Crass commercialism blights memory of 9/11

Lindsay Moore

By Lindsay MooreIn risk of annoying everybody to death with yet another piece on the Sept. 11 attacks, I feel the need to address a problematic by-product of the tragedy. Hailing from Minnesota, over Christmas break I made my seasonal pilgrimage to the Mall of America (no, I’m not proud) “in search of the perfect gift.” As I was walking down one of the many shop-swollen boulevards, I noticed a new establishment: “911 Marketplace.” Upon first seeing this store, filled to the brim with bright lights, American flags, “NYPD” shirts, and “FDNY” caps, I interpreted the title as “9-11.” Disgusted, it was only upon inspecting it closer (without having to actually go in!) that I figured out that it was technically just an EMS-themed store. However, my suspicion was not lessened. Just because the store forgot the hyphen or the dash (or whatever else could distinguish the phone number “911” from the date “9/11”) does not necessarily mean that it was completely innocent. The merchandise, heavily splashed with references to New York City and the American flag, said it all: they were making a buck off of Sept. 11.
Granted, the 911 Marketplace donates “a portion of the proceeds to charities” (those being the NYC Firefighter’s Fund, as well as a St. Paul burn unit), but that does not mean that the store-owners aren’t making a pretty penny due to a morbid, post-tragedy souvenir-buying craze. And they’re not the only ones. In the first few days after the 11th, numerous companies ran television ads consisting of solemn but hopeful messages regarding unity, tolerance, and the triumph of the human spirit, etc. Followed immediately by the none-too-subtle company logo.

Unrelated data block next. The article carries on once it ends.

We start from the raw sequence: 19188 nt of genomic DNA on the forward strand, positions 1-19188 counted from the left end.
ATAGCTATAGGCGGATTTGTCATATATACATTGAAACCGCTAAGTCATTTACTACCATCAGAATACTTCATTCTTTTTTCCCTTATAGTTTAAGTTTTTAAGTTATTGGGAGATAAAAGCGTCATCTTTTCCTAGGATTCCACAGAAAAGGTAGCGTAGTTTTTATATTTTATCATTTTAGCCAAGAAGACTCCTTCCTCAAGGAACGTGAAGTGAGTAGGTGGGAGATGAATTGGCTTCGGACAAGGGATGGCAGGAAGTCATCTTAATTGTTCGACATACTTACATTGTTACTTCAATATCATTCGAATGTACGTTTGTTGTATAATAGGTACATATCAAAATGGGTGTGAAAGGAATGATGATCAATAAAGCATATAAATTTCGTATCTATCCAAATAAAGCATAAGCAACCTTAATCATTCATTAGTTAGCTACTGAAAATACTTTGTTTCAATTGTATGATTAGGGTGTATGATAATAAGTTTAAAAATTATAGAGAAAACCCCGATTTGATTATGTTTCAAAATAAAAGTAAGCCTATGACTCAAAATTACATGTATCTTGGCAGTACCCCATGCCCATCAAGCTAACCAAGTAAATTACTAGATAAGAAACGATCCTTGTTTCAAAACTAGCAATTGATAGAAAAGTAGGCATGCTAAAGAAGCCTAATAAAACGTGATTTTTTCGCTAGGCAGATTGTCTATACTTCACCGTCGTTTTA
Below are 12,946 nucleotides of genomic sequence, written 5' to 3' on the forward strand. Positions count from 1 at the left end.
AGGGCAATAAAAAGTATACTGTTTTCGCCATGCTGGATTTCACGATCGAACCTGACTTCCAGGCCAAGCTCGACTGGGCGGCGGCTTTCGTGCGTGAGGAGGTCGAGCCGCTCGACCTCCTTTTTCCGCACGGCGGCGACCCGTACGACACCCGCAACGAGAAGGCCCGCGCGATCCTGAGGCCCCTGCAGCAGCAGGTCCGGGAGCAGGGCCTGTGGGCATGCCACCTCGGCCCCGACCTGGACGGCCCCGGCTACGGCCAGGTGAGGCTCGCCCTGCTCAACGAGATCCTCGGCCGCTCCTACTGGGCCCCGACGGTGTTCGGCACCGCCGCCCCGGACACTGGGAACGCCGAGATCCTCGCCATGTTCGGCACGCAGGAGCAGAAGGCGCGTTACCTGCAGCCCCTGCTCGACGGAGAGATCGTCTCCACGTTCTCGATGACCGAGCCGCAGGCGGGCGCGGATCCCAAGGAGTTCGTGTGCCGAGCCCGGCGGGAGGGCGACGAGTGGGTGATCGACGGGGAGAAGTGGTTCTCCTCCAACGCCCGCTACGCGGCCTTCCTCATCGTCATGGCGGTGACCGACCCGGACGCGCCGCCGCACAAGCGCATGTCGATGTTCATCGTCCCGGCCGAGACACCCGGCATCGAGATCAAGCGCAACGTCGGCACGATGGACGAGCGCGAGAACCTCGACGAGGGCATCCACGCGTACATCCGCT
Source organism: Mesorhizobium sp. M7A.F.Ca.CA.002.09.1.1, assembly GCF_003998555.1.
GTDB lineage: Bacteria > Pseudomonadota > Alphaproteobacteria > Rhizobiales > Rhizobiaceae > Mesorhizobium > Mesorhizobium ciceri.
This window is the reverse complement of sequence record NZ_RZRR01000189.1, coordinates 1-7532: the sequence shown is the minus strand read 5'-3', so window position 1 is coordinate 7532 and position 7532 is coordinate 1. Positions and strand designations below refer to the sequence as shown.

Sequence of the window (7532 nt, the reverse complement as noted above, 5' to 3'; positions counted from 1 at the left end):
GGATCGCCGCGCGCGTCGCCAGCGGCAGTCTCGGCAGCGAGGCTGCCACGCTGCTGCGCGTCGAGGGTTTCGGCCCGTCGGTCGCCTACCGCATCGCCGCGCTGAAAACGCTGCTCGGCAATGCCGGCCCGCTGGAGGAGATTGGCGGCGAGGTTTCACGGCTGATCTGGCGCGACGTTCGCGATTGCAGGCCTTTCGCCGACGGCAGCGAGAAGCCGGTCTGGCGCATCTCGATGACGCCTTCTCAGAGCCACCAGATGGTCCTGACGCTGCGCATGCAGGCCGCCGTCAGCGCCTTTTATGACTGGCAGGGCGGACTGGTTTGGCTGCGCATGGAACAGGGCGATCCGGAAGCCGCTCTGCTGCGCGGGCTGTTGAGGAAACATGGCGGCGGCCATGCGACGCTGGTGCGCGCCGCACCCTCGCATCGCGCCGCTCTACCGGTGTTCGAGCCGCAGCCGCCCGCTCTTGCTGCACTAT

Major fashion designers and labels are mass-producing line upon line of “military chic” inspired clothing. And where department stores used to carry their obnoxious teenybopper shirts broadcasting slogans like “BRAT” or “99% Angel,” they now stock glitter-sprayed, velvet-flocked images of the smoking Twin Towers. (I actually saw these at the Sears down the road at the Fox Valley Mall.)
I find it sickening to see such a horrific image-the deaths of literally thousands of people-spray painted in pink across some little “baby-tee” so that an empty-headed pre-teen can spend more of daddy’s money on what’s become, indeed, the latest trend. Not only is it crass commercialism, it is also sheer disrespect.
But the icing on the cake lies not in the Mall of America, the Appleton Sears, the television, or even the numerous Chinese sweatshops where many of the American flags for sale are still produced. It is at Ground Zero itself, where street vendors have set up shop, peddling tee-shirts, pictures, mugs, caps, etc., to the multitude of tourists who have made the trek in hopes of taking a glance at all-too-recent history. They have not even finished clearing away all the debris, and already there are vendors. Joining them are the tourists/reporters/the greedy/the curious, some even dressing up as emergency workers in order to get right into the thick of it.
Is this any way to treat the dead and wounded? By making a tee shirt out of their suffering, or selling a photograph, just so a little money can be made? Yes, I am fully aware that many of the products donate that portion of proceeds to various victims’ organizations-but if people want to help, monetarily, they don’t have to be tacky about it to the point of disrespect. And furthermore, if people want to sell these products under the guise of “healing” and “remembrance,” they should bear in mind that nobody needed a tee shirt or a coffee mug with a picture of an emaciated, toothless concentration camp victim on it to remember the Holocaust. Let the dead rest in peace, and stop prostituting their memory.